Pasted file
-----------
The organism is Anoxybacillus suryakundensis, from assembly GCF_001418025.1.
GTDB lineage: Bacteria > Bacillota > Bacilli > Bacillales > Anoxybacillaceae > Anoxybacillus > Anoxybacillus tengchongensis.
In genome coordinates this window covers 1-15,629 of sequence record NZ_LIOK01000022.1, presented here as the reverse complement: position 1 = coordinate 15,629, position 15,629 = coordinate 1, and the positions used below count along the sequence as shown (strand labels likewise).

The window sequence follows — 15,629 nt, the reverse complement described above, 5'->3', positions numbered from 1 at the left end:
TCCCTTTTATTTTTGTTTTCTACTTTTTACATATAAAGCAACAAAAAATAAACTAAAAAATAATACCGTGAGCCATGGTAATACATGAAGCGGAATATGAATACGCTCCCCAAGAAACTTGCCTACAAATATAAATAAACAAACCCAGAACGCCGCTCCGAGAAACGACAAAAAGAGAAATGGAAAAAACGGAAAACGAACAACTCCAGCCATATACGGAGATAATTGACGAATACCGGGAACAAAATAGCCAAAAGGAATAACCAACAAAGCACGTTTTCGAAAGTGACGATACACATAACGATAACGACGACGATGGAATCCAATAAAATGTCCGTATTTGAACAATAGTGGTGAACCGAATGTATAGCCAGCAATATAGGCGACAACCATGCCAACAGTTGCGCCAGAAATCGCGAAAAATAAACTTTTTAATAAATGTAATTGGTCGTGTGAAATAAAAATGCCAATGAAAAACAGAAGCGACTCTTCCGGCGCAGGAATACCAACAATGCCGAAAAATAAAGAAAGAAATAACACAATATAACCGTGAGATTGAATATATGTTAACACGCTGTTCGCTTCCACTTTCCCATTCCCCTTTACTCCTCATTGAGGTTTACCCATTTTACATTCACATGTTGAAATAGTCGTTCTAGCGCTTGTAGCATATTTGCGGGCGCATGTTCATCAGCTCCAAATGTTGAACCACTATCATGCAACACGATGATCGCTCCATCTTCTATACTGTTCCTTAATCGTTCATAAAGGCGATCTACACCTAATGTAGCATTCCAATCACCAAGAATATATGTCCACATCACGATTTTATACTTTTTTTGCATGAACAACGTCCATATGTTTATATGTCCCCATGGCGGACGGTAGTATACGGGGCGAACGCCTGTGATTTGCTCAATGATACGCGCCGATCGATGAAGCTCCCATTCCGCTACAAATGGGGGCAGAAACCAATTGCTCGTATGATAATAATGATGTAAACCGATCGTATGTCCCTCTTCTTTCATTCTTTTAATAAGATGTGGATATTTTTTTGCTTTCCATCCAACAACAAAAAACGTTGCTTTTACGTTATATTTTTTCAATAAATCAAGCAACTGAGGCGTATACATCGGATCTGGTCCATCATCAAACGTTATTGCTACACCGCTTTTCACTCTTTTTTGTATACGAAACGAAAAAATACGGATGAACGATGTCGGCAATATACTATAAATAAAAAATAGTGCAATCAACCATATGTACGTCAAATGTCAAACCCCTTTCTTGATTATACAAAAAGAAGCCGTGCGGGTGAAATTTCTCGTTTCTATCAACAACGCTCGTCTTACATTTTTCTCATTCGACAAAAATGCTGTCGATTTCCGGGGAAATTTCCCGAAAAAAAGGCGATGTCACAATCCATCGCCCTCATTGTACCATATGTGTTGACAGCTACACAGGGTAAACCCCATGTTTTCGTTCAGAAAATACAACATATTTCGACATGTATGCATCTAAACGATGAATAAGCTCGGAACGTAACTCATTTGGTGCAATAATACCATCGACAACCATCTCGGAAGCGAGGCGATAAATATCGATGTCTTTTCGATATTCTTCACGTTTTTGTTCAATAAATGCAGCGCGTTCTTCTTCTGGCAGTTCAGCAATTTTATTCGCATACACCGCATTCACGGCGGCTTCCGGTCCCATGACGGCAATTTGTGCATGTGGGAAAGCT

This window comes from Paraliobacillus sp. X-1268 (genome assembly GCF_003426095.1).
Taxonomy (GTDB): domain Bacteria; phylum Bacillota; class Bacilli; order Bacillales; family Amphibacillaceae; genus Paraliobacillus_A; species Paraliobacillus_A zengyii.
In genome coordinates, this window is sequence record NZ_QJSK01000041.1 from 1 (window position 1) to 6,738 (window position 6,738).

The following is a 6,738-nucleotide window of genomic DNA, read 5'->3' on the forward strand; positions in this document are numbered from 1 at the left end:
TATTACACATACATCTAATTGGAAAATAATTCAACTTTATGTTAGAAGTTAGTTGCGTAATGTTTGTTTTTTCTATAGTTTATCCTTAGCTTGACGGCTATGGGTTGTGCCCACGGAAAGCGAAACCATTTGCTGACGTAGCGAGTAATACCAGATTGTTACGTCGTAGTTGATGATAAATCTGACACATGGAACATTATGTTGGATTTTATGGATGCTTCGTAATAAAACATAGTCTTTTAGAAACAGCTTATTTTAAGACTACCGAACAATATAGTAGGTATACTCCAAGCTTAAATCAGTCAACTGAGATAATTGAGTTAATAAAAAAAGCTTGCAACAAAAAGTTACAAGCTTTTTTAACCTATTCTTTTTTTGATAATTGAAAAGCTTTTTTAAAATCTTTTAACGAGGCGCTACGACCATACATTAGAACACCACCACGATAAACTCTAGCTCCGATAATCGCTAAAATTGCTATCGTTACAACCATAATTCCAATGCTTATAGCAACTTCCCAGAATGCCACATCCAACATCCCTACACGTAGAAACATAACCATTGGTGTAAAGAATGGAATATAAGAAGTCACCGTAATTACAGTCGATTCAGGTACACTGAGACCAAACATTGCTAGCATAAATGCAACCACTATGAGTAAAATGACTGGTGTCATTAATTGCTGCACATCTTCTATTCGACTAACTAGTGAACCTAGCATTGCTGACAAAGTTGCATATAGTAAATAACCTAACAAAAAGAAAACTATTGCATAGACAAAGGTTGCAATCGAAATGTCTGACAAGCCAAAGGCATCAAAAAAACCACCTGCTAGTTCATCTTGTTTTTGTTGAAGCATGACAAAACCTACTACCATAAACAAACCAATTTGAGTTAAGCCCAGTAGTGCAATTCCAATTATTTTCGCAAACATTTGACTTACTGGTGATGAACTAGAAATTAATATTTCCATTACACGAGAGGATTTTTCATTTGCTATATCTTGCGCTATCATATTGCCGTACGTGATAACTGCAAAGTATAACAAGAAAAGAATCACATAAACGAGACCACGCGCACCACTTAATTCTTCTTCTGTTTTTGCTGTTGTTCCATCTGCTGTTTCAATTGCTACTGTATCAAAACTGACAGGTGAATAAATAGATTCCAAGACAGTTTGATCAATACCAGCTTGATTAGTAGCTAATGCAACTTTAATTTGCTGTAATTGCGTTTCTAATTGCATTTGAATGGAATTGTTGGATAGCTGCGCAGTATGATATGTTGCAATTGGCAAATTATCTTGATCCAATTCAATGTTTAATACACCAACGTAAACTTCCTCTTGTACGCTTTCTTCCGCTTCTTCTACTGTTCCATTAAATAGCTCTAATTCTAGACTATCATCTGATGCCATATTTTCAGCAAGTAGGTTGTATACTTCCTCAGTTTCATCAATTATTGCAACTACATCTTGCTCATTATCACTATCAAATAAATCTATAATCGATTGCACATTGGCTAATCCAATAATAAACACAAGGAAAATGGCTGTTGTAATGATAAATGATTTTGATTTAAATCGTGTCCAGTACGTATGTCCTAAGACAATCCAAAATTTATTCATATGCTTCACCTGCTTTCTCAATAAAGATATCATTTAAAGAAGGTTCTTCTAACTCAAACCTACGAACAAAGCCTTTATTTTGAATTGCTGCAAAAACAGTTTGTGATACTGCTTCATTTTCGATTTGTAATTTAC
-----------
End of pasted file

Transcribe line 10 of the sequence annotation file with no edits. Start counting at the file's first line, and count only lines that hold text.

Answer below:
TATTACACATACATCTAATTGGAAAATAATTCAACTTTATGTTAGAAGTTAGTTGCGTAATGTTTGTTTTTTCTATAGTTTATCCTTAGCTTGACGGCTATGGGTTGTGCCCACGGAAAGCGAAACCATTTGCTGACGTAGCGAGTAATACCAGATTGTTACGTCGTAGTTGATGATAAATCTGACACATGGAACATTATGTTGGATTTTATGGATGCTTCGTAATAAAACATAGTCTTTTAGAAACAGCTTATTTTAAGACTACCGAACAATATAGTAGGTATACTCCAAGCTTAAATCAGTCAACTGAGATAATTGAGTTAATAAAAAAAGCTTGCAACAAAAAGTTACAAGCTTTTTTAACCTATTCTTTTTTTGATAATTGAAAAGCTTTTTTAAAATCTTTTAACGAGGCGCTACGACCATACATTAGAACACCACCACGATAAACTCTAGCTCCGATAATCGCTAAAATTGCTATCGTTACAACCATAATTCCAATGCTTATAGCAACTTCCCAGAATGCCACATCCAACATCCCTACACGTAGAAACATAACCATTGGTGTAAAGAATGGAATATAAGAAGTCACCGTAATTACAGTCGATTCAGGTACACTGAGACCAAACATTGCTAGCATAAATGCAACCACTATGAGTAAAATGACTGGTGTCATTAATTGCTGCACATCTTCTATTCGACTAACTAGTGAACCTAGCATTGCTGACAAAGTTGCATATAGTAAATAACCTAACAAAAAGAAAACTATTGCATAGACAAAGGTTGCAATCGAAATGTCTGACAAGCCAAAGGCATCAAAAAAACCACCTGCTAGTTCATCTTGTTTTTGTTGAAGCATGACAAAACCTACTACCATAAACAAACCAATTTGAGTTAAGCCCAGTAGTGCAATTCCAATTATTTTCGCAAACATTTGACTTACTGGTGATGAACTAGAAATTAATATTTCCATTACACGAGAGGATTTTTCATTTGCTATATCTTGCGCTATCATATTGCCGTACGTGATAACTGCAAAGTATAACAAGAAAAGAATCACATAAACGAGACCACGCGCACCACTTAATTCTTCTTCTGTTTTTGCTGTTGTTCCATCTGCTGTTTCAATTGCTACTGTATCAAAACTGACAGGTGAATAAATAGATTCCAAGACAGTTTGATCAATACCAGCTTGATTAGTAGCTAATGCAACTTTAATTTGCTGTAATTGCGTTTCTAATTGCATTTGAATGGAATTGTTGGATAGCTGCGCAGTATGATATGTTGCAATTGGCAAATTATCTTGATCCAATTCAATGTTTAATACACCAACGTAAACTTCCTCTTGTACGCTTTCTTCCGCTTCTTCTACTGTTCCATTAAATAGCTCTAATTCTAGACTATCATCTGATGCCATATTTTCAGCAAGTAGGTTGTATACTTCCTCAGTTTCATCAATTATTGCAACTACATCTTGCTCATTATCACTATCAAATAAATCTATAATCGATTGCACATTGGCTAATCCAATAATAAACACAAGGAAAATGGCTGTTGTAATGATAAATGATTTTGATTTAAATCGTGTCCAGTACGTATGTCCTAAGACAATCCAAAATTTATTCATATGCTTCACCTGCTTTCTCAATAAAGATATCATTTAAAGAAGGTTCTTCTAACTCAAACCTACGAACAAAGCCTTTATTTTGAATTGCTGCAAAAACAGTTTGTGATACTGCTTCATTTTCGATTTGTAATTTAC